Replace Rear Brake Pads On Mitsubishi Montero 3.5L

Times are tough these days for people in US, especially in CA, the nanny state. My older sister felt the pinch, called me out of the blue to ask if I can replace rear brakes for her 99 Mitsubishi Montero 3.5L and a few belts for the engine also. Well, if I can change brakes on Audis, I can change brakes on any car, but only Disc system, not these cheap drums from most Japanese cheaper cars. Japanese cars these days are not cheap, they’re just being cheap to maximize their profit, I remembered my wife’s $22k 1997 Honda Accord LX still have the rear drum brakes.

These Mitsubishi Montero 3.5L has 3 accessory belts (what a design beside all their cars are bland and ugly- no wonder they’re almost out of business). The rear brakes have these dinky little metal taps for wear indicator that broke off sometimes ago and it cost $28k in 1999 (can’t even get electrical indicator). Ordered from my favorite place on line autohaus of arizona, they sent quickly but the pads were wrong, I had to go to Autozone next to our home and get one, I was surprised, semi-metalic life time warranty for $23 and I paid $33 on line? Well, I got the RMA extremely quickly from autohaus but I have to pay shipping. Anyhow, check Autozone before ordering on line stuff for Japanese cars. Anyhow, let’s get to work.

Make sure all front wheels are blocked from moving forward or backward with wheels blocks before doing anything.

1999 Montero 3.5L rear wheel

use any screw driver or the tool from the car to remove the big wheel center cover. There is a little slot on the cover body to stick the flat screw driver to and pry it out.

remove center cover the slot on the cover

I believe 21mm socket is the one for the wheel lugs.

wheel lugs are 21mm

Loosen the lugs a little before jacking up the car.

where to jack the car by the manual the disc and brakes when wheel is off

All we need is a 14mm box wrench and a socket to remove 1 of 2 bolts securing the piston housing.

14mm wrench and socket bottom bolt needs to be removed

slide the bolt out completely to lift the housing

Lift the piston housing to remove the pads. Check the disc for wear and grooves, this disc is still perfect.

lift the housing up to remove the pads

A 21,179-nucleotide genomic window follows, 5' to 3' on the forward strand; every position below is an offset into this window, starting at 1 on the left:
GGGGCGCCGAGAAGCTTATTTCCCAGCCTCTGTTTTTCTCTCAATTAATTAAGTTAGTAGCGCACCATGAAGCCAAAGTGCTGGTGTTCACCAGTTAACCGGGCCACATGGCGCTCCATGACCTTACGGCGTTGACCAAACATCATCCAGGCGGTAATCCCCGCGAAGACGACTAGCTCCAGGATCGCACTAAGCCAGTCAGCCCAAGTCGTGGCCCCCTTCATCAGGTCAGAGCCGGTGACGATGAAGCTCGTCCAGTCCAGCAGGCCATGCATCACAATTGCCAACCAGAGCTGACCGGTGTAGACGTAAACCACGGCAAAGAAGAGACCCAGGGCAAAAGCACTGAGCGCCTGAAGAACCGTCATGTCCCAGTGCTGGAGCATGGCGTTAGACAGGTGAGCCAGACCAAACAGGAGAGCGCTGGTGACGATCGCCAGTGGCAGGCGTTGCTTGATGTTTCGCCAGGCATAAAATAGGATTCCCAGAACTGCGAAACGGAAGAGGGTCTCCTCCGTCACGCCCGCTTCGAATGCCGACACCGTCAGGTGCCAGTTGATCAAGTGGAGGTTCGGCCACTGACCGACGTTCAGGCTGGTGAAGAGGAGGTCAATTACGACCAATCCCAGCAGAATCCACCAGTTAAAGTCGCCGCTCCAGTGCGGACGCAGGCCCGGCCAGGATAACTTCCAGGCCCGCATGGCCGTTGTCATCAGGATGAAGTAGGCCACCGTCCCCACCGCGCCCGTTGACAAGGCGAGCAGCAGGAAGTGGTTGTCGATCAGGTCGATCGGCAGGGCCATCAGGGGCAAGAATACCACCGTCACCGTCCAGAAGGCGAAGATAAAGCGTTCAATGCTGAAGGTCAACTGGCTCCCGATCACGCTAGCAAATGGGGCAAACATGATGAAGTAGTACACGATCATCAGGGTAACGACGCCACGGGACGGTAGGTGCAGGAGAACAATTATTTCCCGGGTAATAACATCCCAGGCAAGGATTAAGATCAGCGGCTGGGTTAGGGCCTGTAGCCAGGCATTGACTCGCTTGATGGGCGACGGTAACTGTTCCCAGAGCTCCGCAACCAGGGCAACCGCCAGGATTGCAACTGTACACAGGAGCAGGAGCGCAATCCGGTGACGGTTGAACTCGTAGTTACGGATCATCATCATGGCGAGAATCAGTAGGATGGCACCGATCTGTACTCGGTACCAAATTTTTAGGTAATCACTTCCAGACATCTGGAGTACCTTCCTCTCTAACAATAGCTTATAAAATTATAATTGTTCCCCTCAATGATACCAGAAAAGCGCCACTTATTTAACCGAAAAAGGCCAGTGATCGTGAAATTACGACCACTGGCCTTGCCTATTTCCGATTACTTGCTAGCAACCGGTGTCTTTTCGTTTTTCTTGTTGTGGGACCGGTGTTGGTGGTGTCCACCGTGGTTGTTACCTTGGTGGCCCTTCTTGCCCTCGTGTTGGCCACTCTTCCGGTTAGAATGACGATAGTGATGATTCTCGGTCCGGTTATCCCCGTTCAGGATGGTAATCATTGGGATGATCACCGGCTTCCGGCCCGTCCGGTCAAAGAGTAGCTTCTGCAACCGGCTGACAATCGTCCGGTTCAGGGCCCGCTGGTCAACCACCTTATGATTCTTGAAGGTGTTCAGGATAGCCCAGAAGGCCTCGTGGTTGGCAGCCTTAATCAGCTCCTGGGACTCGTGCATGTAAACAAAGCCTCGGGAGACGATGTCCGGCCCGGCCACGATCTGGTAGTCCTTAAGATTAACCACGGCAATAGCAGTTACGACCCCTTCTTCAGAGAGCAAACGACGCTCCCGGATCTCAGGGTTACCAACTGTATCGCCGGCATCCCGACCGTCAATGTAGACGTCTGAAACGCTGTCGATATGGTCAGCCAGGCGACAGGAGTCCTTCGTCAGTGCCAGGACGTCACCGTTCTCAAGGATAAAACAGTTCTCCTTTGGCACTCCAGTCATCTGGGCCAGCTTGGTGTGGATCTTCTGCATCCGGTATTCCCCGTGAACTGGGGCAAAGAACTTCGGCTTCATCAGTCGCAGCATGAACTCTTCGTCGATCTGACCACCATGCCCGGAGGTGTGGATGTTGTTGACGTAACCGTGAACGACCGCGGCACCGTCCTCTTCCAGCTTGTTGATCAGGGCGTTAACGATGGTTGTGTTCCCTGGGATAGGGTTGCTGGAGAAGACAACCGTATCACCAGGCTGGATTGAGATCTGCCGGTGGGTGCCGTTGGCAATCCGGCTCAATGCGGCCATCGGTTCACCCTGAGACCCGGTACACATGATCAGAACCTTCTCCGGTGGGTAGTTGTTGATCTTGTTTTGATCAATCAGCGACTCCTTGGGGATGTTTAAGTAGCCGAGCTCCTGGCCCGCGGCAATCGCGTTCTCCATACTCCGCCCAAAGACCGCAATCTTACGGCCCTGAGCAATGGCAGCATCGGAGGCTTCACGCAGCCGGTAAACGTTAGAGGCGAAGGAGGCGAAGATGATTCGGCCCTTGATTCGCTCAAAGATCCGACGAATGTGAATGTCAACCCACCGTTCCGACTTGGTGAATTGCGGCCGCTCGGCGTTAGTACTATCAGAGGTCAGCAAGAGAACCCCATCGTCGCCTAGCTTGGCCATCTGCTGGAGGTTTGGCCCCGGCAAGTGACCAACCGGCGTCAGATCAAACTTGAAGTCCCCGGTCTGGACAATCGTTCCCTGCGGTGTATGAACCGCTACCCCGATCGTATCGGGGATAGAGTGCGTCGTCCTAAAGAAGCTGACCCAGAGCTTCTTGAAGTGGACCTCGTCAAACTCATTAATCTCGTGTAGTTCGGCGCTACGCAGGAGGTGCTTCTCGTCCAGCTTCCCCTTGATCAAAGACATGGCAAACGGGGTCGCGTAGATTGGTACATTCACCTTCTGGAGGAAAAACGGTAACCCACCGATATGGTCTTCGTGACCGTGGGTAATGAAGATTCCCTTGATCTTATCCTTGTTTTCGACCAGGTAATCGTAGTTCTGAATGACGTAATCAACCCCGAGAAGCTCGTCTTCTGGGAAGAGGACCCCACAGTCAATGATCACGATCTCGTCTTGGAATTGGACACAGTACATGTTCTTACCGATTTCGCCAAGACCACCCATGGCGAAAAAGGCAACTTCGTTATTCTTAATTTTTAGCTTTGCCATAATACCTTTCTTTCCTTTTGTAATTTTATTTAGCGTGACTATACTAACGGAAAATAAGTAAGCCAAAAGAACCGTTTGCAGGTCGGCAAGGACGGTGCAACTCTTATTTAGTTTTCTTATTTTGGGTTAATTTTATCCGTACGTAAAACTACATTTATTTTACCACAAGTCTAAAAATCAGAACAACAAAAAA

The piston is extended out a lot, we need to compress it back in using a compression tool or a c-clamp for thicker new pads.

piston needs to be compressed back compression tool for piston

When the piston is completely pushed in (slowly and carefully), place the inner pad first with indicator facing down, by the way, clean all the dust.

inner pad in first with wear indicator down inner pad in first with wear indicator down

both pads are on

put back the bolt and make sure the rubber booth are in between the housing and the chassis,

put the bolt back put the bolt back

tighten the bolt to specs, I just use my feel. Put back the wheel, lugs and tighten them, lower the jack, retighten the wheel lugs again, put back the center wheel cover and move to the next one.

rear brake pads from autozone

I had a free lunch from my beloved older sister and she said they’re going to charge her $325 for the job, by the way, the belts were fine, we didn’t have to replace any, the shop recommended to replace one for $125. Anyhow, my sister used to go to the shop and tell them “please check and replace what’s needed?”. What? That was then… now, get the recommendation on paper and open the darn eyes to check what they check, unless you’re blind or have too much money and don’t know what to do with it. Gas today is $4.-$4.35 a gallon and my sister’s car doesn’t worth more than $4000 on the open market, doing maintenance for hundreds or thousands on this car is ridiculous.



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